The potential effects of discrimination include physical health problems, mental anxiety, decreased self-esteem and confidence and negative experiences with social interactions. Discrimination can prompt individuals to withdraw socially, lash out at others and participate in violent tendencies when they feel threatened.
The potential effects of discrimination may also affect work and social relations between people of differing religions, cultures, gender, race and sexual orientation. For example, if a Muslim is discriminated against by a Christian, he may be less likely to interact, cooperate or associate with other Christians as a result. The feelings associated with discrimination can lead to stereotyping, which can discourage people from networking or associating with those who are related to a particular group based on race, gender, religious preference or culture.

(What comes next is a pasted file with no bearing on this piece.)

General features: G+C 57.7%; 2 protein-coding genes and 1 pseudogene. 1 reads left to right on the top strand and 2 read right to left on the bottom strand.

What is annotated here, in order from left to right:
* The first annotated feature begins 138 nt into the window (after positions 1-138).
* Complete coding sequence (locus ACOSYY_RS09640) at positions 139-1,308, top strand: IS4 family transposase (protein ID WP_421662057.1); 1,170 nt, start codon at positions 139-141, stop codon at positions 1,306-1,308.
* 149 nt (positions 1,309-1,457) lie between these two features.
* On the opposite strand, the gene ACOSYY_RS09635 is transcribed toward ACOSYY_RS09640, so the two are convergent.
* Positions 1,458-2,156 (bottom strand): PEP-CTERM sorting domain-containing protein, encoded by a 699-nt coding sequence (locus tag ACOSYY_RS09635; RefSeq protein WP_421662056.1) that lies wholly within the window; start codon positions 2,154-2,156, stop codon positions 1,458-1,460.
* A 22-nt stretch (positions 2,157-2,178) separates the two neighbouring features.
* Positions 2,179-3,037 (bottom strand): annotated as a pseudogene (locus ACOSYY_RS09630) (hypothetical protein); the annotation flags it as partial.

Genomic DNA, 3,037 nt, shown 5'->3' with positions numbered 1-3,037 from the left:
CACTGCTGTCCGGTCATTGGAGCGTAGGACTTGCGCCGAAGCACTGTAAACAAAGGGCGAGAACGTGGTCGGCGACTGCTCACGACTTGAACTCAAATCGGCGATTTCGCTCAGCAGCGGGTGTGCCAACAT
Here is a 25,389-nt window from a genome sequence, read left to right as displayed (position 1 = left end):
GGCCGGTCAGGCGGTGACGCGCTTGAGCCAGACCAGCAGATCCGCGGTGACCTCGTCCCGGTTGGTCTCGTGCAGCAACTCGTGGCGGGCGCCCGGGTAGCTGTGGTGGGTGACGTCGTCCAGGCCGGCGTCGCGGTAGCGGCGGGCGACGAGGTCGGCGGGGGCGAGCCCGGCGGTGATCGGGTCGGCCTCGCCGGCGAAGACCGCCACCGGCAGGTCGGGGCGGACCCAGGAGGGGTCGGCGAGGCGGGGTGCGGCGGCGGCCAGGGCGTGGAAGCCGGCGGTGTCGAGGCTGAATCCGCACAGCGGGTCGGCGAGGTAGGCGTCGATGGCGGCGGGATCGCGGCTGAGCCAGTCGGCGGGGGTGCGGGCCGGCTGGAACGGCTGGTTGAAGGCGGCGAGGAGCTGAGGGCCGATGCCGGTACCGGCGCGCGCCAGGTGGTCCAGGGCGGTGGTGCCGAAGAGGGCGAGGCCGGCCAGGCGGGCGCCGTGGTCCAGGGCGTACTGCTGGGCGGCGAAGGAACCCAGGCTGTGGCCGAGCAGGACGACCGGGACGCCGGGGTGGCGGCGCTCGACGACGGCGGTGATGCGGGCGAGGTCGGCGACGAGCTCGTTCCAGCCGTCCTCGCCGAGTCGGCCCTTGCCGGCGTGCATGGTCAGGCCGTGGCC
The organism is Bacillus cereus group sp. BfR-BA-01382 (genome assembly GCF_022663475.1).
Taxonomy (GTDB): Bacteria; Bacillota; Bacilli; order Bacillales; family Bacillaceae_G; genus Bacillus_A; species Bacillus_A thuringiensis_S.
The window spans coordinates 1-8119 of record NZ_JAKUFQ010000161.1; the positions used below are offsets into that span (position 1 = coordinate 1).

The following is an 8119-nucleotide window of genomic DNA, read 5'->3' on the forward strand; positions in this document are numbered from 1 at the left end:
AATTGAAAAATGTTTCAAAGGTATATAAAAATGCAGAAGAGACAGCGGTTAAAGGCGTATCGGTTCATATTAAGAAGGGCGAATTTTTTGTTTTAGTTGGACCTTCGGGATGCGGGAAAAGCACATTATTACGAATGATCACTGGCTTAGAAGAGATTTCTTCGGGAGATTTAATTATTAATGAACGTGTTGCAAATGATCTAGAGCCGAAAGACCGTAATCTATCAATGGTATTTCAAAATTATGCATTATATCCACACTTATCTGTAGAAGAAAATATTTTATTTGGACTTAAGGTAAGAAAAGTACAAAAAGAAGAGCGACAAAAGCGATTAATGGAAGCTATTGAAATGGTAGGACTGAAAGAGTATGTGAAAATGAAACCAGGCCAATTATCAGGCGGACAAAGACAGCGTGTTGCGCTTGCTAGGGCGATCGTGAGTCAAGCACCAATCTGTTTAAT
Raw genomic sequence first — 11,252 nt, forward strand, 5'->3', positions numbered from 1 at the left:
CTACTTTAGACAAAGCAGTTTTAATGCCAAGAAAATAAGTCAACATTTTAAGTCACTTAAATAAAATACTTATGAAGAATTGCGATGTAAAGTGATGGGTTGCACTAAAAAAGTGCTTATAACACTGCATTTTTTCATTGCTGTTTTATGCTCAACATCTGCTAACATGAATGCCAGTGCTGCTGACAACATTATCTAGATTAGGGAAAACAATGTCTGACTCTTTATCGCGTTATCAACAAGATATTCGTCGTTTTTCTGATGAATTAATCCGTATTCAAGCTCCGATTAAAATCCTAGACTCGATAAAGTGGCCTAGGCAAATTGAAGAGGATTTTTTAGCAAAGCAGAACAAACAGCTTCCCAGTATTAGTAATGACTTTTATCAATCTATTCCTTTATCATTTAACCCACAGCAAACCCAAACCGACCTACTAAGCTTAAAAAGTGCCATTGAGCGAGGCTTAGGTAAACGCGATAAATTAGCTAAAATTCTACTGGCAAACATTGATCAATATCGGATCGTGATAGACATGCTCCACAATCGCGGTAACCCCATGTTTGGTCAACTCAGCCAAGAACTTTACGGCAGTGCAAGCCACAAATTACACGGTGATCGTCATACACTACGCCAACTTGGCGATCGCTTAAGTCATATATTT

The potential effects on a person's health and well being are also significant if discrimination continues. For example, the stress of being excluded and passed over for a promotion or job opportunities can lead to financial stress, mental strain, anxiety or depression. Self-confidence and self-esteem are potentially affected by discrimination as well. Stress can further ignite physical health symptoms due to discrimination, such as a rapid heartbeat, cold sweats and even stomach pain associated with ulcers.